Scheme for domestic API production a good step, but the real issue is drug-price control’s side-effect on pharma upstream
It was bad policy that led to India becoming dependent on imports, largely from China, for active pharmaceutical ingredients (APIs). Indeed, the government even acknowledged this in the draft pharmaceutical policy published in 2017, in which it said, “the Drug Price (Display & Control) Order 1966 put 18 APIs (raw materials) under price control … (and) from 1996 … imported APIs and intermediates started becoming hugely lucrative as a price cap on drugs forced the manufacturers … to obtain the cheapest raw material with the basic minimum efficacy/quality”. But, that the draft policy still batted for price controls, as this newspaper had pointed out then, was evidence of the reluctance of the government to move away from populist policies that caused long-term damage—of the kind revealed by the pandemic disrupting API-flow from China, resulting in the price of many common drugs skyrocketing, even though for a short period. Thus, when the government announced the production-linked incentive (PLI) scheme for APIs, drug intermediates (DIs) and key starting materials (KSMs) to boost domestic manufacture, it was widely celebrated. The guidelines for the PLI scheme for APIs/KSMs/DIs notified recently, however, make it clear that this is, at best, the first step on a long path.
The guidelines and a presentation of the Pharma Bureau—set up by the Union government for interface with the pharma industry—make it clear that the incentive scheme will be quite limited in scope. It seeks to encourage the production of 41 chemicals that are key to 53 APIs, and the incentive, to be given over six years, will be linked to threshold investment and incremental sales over the base year, with applicants being selected on the basis of capacity of the proposed plant (threshold listed for each chemical) and sale price of the API. A maximum of 136 applicants are to be selected—though, an applicant can apply for multiple products, with additional investment for each product. The maximum incentive for each applicant is capped for each chemical across the four categories: key fermentation-based KSMs/DIs, fermentation-based KSMs/Dis/APIs, key chemical synthesis based KSMs/DIs and other chemical synthesis based KSMs/Dis/APIs. The government will have to realise that Chinese API-makers have been able to keep costs low because of, among other things, scale; whether the PLI scheme encourages this, with big companies bidding for multiple products/units, or whether the attempt (with the capping of incentives) is to have a larger pool of participants at the cost of economies of scale, remains to be seen.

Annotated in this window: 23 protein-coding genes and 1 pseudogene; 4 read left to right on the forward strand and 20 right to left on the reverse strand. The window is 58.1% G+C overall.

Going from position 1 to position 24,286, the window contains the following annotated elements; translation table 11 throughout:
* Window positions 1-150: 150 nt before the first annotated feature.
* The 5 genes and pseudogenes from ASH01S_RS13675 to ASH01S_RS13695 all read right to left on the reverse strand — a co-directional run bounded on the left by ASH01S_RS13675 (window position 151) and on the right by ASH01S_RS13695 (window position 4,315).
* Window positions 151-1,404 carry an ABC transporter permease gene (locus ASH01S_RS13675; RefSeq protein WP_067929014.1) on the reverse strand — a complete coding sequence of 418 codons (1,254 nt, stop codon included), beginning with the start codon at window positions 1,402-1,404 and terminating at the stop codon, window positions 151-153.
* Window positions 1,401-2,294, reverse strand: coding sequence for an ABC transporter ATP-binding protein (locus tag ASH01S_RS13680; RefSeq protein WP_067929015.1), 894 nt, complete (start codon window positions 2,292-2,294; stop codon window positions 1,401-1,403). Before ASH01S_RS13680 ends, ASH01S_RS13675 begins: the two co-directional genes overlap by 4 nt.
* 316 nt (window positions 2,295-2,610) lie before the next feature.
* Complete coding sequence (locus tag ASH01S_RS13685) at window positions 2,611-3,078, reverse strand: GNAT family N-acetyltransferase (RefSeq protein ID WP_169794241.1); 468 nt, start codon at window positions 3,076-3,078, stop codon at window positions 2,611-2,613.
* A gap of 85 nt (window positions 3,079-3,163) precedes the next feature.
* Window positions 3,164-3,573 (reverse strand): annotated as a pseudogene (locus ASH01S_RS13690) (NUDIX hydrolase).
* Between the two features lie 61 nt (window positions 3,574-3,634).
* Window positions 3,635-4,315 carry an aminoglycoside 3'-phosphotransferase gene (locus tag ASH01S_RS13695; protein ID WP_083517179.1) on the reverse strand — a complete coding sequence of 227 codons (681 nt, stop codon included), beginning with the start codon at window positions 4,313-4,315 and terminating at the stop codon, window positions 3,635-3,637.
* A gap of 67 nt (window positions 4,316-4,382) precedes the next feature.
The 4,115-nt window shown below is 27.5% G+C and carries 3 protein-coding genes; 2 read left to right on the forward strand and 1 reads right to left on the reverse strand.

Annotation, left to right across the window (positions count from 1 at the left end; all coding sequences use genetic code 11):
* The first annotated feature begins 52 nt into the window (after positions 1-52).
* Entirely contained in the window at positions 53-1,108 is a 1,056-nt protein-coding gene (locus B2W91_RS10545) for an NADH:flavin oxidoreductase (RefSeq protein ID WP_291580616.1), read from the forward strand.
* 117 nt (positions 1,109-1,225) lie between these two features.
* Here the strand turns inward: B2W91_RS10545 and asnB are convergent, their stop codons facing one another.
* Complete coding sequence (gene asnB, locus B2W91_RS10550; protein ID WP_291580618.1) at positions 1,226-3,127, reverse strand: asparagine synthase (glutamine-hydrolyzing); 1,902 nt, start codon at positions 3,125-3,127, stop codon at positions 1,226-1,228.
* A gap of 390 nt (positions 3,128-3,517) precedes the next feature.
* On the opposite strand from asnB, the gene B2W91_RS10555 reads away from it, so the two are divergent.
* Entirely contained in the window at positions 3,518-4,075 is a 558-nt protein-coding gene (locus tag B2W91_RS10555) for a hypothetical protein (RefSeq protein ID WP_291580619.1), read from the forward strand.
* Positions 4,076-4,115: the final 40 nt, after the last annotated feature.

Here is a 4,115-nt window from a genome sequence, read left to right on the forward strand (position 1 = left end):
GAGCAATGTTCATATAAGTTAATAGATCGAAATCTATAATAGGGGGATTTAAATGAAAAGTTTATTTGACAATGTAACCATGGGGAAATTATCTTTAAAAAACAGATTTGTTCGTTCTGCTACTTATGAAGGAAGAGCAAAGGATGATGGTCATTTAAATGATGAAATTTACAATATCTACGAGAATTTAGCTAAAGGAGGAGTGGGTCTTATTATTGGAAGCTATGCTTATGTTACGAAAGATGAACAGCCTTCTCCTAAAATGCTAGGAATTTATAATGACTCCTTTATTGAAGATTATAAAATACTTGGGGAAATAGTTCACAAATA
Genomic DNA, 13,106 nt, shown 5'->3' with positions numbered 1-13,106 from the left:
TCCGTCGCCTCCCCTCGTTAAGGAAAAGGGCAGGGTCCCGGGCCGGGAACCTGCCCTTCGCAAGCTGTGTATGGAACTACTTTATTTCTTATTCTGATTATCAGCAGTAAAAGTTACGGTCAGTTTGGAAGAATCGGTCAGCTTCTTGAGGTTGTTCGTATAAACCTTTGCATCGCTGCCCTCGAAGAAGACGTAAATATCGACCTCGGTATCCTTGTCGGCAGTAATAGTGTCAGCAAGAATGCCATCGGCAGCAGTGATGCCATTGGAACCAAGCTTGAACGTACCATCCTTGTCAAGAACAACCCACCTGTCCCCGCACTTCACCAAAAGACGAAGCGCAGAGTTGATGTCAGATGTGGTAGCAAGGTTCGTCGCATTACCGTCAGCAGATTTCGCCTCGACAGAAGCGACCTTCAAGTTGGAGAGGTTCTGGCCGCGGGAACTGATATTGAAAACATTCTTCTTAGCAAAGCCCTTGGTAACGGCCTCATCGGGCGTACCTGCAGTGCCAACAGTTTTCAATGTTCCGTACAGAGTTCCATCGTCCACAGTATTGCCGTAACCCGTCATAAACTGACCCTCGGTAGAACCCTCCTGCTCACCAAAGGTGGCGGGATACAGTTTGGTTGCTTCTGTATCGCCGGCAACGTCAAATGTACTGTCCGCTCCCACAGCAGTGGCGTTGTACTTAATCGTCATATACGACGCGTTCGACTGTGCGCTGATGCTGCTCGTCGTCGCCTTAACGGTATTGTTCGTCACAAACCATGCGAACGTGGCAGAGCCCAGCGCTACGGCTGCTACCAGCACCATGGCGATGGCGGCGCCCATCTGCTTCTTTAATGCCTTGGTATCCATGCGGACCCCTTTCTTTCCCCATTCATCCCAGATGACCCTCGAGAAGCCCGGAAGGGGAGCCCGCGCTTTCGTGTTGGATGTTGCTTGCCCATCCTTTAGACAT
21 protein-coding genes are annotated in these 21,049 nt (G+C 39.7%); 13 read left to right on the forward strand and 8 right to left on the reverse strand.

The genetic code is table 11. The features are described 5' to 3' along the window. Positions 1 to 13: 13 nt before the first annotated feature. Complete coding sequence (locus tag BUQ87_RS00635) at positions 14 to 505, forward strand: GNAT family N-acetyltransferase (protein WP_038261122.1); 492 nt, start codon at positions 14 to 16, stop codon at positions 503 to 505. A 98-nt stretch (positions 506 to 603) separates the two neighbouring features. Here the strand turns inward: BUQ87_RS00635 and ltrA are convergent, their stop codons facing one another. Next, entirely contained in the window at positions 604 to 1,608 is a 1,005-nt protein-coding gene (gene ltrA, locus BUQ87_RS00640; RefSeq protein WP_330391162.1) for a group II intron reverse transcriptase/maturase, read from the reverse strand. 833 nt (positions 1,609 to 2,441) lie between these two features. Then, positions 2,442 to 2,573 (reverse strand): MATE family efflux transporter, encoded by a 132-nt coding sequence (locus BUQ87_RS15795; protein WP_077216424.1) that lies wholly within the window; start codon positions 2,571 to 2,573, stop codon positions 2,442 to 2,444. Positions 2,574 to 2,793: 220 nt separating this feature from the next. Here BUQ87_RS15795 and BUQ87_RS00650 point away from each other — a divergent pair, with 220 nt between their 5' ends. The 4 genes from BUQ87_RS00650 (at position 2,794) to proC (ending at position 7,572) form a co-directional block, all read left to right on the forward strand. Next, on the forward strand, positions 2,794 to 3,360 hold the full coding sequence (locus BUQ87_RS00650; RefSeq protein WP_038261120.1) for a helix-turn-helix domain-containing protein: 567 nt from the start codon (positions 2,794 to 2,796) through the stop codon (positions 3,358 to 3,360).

The PLI scheme, however, will not be able to enthuse pharma manufacturing by itself. For meaningful atmanirbharta on APIs, the government will have to face the facts on drug-price control and its impact on upstream activities in the value-chain. With the scope of the Drug Pricing Control Order expanding over time, Indian drugmakers have been virtually forced into buying API from the Chinese. Given drug prices in India are already among one of the world’s lowest, price control simply doesn’t make sense. It doesn’t seem to work either; the latest Economic Survey points out that the prices of drugs that came under DPCO 2013 increased by RS 71 per mg of API on an average versus Rs 13 per mg of API for drugs outside the order.
Apart from drug price control, as long as problems in getting land, delays in approvals, lack of public spending on R&D for transfer to industry, etc, are not fixed, a PLI-scheme like the one the Union government has come up with will not be sufficient.